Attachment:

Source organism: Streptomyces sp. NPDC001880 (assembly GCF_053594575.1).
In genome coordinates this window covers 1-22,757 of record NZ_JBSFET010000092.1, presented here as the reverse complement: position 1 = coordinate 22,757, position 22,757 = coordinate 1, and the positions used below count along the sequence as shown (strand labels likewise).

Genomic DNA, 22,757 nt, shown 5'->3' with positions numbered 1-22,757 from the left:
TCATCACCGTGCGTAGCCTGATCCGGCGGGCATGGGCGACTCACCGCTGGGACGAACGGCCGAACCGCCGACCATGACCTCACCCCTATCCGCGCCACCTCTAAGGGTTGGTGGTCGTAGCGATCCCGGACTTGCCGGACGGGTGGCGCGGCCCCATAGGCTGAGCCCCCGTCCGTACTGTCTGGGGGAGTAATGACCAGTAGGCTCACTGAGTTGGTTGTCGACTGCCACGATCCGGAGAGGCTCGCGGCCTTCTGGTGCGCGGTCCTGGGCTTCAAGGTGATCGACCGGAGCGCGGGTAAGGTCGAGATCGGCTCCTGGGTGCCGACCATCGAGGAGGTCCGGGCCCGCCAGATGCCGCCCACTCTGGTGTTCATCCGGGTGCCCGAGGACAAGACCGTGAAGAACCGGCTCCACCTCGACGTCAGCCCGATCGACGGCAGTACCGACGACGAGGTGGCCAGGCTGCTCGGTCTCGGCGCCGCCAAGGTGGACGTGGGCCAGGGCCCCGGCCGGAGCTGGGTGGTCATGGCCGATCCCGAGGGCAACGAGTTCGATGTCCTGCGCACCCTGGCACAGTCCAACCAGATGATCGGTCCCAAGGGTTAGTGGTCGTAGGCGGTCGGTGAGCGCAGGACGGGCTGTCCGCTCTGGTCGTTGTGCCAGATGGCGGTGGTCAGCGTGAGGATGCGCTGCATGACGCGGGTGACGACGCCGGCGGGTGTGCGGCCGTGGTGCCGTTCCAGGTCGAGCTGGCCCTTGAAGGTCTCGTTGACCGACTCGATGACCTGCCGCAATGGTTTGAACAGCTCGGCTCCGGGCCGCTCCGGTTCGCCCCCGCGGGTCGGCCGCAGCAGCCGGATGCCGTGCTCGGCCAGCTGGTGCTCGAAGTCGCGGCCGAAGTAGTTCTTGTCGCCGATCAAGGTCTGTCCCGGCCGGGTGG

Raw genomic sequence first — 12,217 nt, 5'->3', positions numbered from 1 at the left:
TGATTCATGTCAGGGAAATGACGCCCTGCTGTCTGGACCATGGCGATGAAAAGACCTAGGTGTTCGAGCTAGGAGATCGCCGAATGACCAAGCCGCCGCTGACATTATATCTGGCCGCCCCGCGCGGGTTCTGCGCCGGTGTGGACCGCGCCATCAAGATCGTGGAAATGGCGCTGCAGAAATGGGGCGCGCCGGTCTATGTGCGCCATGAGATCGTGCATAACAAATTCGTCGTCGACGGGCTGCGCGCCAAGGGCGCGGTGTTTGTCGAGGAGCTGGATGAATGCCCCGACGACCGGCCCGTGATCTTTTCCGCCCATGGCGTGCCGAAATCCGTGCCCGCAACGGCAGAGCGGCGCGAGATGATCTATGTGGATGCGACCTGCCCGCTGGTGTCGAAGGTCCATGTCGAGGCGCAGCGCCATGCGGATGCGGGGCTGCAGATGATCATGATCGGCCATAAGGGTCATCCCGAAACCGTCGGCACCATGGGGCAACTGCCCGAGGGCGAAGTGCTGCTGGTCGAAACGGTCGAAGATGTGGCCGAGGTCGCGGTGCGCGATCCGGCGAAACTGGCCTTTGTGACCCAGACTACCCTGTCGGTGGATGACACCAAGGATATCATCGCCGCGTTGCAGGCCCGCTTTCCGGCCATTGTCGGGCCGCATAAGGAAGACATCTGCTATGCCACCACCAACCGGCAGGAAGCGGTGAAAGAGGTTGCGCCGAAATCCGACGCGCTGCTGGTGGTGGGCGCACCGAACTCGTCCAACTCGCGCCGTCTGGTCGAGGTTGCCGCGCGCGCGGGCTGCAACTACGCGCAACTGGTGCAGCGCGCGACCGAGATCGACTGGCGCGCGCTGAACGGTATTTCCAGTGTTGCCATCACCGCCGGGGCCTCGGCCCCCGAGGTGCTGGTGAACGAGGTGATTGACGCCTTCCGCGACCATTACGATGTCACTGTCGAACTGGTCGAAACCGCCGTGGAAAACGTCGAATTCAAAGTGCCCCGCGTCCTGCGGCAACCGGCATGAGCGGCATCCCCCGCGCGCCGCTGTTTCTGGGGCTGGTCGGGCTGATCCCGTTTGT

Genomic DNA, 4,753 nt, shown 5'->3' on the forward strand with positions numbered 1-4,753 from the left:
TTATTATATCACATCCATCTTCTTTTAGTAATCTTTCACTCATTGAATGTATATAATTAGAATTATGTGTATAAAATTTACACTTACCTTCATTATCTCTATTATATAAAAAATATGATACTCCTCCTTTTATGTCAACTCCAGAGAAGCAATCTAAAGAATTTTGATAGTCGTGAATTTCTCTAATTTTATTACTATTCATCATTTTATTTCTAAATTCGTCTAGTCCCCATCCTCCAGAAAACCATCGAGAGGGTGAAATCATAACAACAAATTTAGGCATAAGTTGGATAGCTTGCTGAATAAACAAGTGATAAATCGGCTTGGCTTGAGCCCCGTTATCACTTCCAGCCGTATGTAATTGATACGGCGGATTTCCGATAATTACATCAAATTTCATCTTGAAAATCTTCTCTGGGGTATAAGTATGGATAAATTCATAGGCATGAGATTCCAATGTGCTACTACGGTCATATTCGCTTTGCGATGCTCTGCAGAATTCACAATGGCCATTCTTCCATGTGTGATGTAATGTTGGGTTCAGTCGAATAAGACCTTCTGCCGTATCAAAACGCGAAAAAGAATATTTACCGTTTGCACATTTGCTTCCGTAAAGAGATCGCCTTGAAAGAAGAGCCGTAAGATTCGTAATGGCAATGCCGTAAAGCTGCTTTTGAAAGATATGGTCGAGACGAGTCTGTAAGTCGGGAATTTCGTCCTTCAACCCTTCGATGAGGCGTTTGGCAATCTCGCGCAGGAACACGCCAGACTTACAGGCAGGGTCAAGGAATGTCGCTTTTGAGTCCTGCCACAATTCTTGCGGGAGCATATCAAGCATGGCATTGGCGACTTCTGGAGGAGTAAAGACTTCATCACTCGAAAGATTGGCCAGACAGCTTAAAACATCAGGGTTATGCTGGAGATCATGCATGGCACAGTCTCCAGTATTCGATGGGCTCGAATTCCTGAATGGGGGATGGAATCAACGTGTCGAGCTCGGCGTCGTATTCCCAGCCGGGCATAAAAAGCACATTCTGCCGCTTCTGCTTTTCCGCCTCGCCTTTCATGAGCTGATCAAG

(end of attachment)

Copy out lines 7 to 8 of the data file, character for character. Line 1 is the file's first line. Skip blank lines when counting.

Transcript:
Genomic DNA, 4,753 nt, shown 5'->3' on the forward strand with positions numbered 1-4,753 from the left:
TTATTATATCACATCCATCTTCTTTTAGTAATCTTTCACTCATTGAATGTATATAATTAGAATTATGTGTATAAAATTTACACTTACCTTCATTATCTCTATTATATAAAAAATATGATACTCCTCCTTTTATGTCAACTCCAGAGAAGCAATCTAAAGAATTTTGATAGTCGTGAATTTCTCTAATTTTATTACTATTCATCATTTTATTTCTAAATTCGTCTAGTCCCCATCCTCCAGAAAACCATCGAGAGGGTGAAATCATAACAACAAATTTAGGCATAAGTTGGATAGCTTGCTGAATAAACAAGTGATAAATCGGCTTGGCTTGAGCCCCGTTATCACTTCCAGCCGTATGTAATTGATACGGCGGATTTCCGATAATTACATCAAATTTCATCTTGAAAATCTTCTCTGGGGTATAAGTATGGATAAATTCATAGGCATGAGATTCCAATGTGCTACTACGGTCATATTCGCTTTGCGATGCTCTGCAGAATTCACAATGGCCATTCTTCCATGTGTGATGTAATGTTGGGTTCAGTCGAATAAGACCTTCTGCCGTATCAAAACGCGAAAAAGAATATTTACCGTTTGCACATTTGCTTCCGTAAAGAGATCGCCTTGAAAGAAGAGCCGTAAGATTCGTAATGGCAATGCCGTAAAGCTGCTTTTGAAAGATATGGTCGAGACGAGTCTGTAAGTCGGGAATTTCGTCCTTCAACCCTTCGATGAGGCGTTTGGCAATCTCGCGCAGGAACACGCCAGACTTACAGGCAGGGTCAAGGAATGTCGCTTTTGAGTCCTGCCACAATTCTTGCGGGAGCATATCAAGCATGGCATTGGCGACTTCTGGAGGAGTAAAGACTTCATCACTCGAAAGATTGGCCAGACAGCTTAAAACATCAGGGTTATGCTGGAGATCATGCATGGCACAGTCTCCAGTATTCGATGGGCTCGAATTCCTGAATGGGGGATGGAATCAACGTGTCGAGCTCGGCGTCGTATTCCCAGCCGGGCATAAAAAGCACATTCTGCCGCTTCTGCTTTTCCGCCTCGCCTTTCATGAGCTGATCAAG